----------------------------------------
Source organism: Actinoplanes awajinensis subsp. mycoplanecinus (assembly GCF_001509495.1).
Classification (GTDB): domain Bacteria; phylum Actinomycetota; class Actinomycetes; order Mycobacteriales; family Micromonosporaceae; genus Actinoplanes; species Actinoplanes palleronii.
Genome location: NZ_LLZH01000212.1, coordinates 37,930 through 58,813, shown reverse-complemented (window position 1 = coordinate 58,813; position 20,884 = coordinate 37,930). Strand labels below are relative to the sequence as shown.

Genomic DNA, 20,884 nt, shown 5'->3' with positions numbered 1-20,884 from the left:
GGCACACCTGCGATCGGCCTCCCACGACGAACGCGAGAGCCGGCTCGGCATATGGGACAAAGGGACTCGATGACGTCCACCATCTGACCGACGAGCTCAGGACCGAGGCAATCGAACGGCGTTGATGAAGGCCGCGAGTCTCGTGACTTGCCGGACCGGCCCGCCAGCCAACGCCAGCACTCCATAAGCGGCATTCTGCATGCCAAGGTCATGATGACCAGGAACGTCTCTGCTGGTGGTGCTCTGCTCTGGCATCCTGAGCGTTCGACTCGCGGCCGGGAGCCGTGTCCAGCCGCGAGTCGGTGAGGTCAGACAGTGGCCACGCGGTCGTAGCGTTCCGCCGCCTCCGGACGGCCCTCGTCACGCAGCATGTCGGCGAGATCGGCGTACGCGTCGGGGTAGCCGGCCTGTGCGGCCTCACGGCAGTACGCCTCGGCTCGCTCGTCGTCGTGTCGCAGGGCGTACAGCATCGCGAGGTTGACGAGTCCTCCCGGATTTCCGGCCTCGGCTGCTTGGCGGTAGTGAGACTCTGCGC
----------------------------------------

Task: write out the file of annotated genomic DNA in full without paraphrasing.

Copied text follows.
Source organism: Actinoplanes awajinensis subsp. mycoplanecinus (assembly GCF_001509495.1).
Classification (GTDB): domain Bacteria; phylum Actinomycetota; class Actinomycetes; order Mycobacteriales; family Micromonosporaceae; genus Actinoplanes; species Actinoplanes palleronii.
Genome location: NZ_LLZH01000212.1, coordinates 37,930 through 58,813, shown reverse-complemented (window position 1 = coordinate 58,813; position 20,884 = coordinate 37,930). Strand labels below are relative to the sequence as shown.

Genomic DNA, 20,884 nt, shown 5'->3' with positions numbered 1-20,884 from the left:
GGCACACCTGCGATCGGCCTCCCACGACGAACGCGAGAGCCGGCTCGGCATATGGGACAAAGGGACTCGATGACGTCCACCATCTGACCGACGAGCTCAGGACCGAGGCAATCGAACGGCGTTGATGAAGGCCGCGAGTCTCGTGACTTGCCGGACCGGCCCGCCAGCCAACGCCAGCACTCCATAAGCGGCATTCTGCATGCCAAGGTCATGATGACCAGGAACGTCTCTGCTGGTGGTGCTCTGCTCTGGCATCCTGAGCGTTCGACTCGCGGCCGGGAGCCGTGTCCAGCCGCGAGTCGGTGAGGTCAGACAGTGGCCACGCGGTCGTAGCGTTCCGCCGCCTCCGGACGGCCCTCGTCACGCAGCATGTCGGCGAGATCGGCGTACGCGTCGGGGTAGCCGGCCTGTGCGGCCTCACGGCAGTACGCCTCGGCTCGCTCGTCGTCGTGTCGCAGGGCGTACAGCATCGCGAGGTTGACGAGTCCTCCCGGATTTCCGGCCTCGGCTGCTTGGCGGTAGTGAGACTCTGCGC